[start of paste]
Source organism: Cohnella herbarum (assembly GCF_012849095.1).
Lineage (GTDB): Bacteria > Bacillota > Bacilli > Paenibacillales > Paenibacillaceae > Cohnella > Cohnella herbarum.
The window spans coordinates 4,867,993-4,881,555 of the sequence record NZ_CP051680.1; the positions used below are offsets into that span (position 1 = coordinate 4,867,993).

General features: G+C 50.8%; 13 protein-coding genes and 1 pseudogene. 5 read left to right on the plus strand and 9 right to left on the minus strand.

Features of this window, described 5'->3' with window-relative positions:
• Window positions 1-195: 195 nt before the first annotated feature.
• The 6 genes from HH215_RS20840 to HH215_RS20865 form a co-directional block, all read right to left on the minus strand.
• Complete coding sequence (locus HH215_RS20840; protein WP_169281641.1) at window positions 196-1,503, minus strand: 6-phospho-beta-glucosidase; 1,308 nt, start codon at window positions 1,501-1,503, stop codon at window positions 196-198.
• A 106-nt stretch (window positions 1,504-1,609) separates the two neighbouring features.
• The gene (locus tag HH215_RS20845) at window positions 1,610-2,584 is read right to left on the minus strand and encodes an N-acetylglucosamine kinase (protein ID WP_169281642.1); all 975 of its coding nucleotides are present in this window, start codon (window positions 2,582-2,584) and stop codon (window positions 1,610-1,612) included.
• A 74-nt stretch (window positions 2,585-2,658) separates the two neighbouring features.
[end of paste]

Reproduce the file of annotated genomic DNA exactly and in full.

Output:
Source organism: Cohnella herbarum (assembly GCF_012849095.1).
Lineage (GTDB): Bacteria > Bacillota > Bacilli > Paenibacillales > Paenibacillaceae > Cohnella > Cohnella herbarum.
The window spans coordinates 4,867,993-4,881,555 of the sequence record NZ_CP051680.1; the positions used below are offsets into that span (position 1 = coordinate 4,867,993).

General features: G+C 50.8%; 13 protein-coding genes and 1 pseudogene. 5 read left to right on the plus strand and 9 right to left on the minus strand.

Features of this window, described 5'->3' with window-relative positions:
• Window positions 1-195: 195 nt before the first annotated feature.
• The 6 genes from HH215_RS20840 to HH215_RS20865 form a co-directional block, all read right to left on the minus strand.
• Complete coding sequence (locus HH215_RS20840; protein WP_169281641.1) at window positions 196-1,503, minus strand: 6-phospho-beta-glucosidase; 1,308 nt, start codon at window positions 1,501-1,503, stop codon at window positions 196-198.
• A 106-nt stretch (window positions 1,504-1,609) separates the two neighbouring features.
• The gene (locus tag HH215_RS20845) at window positions 1,610-2,584 is read right to left on the minus strand and encodes an N-acetylglucosamine kinase (protein ID WP_169281642.1); all 975 of its coding nucleotides are present in this window, start codon (window positions 2,582-2,584) and stop codon (window positions 1,610-1,612) included.
• A 74-nt stretch (window positions 2,585-2,658) separates the two neighbouring features.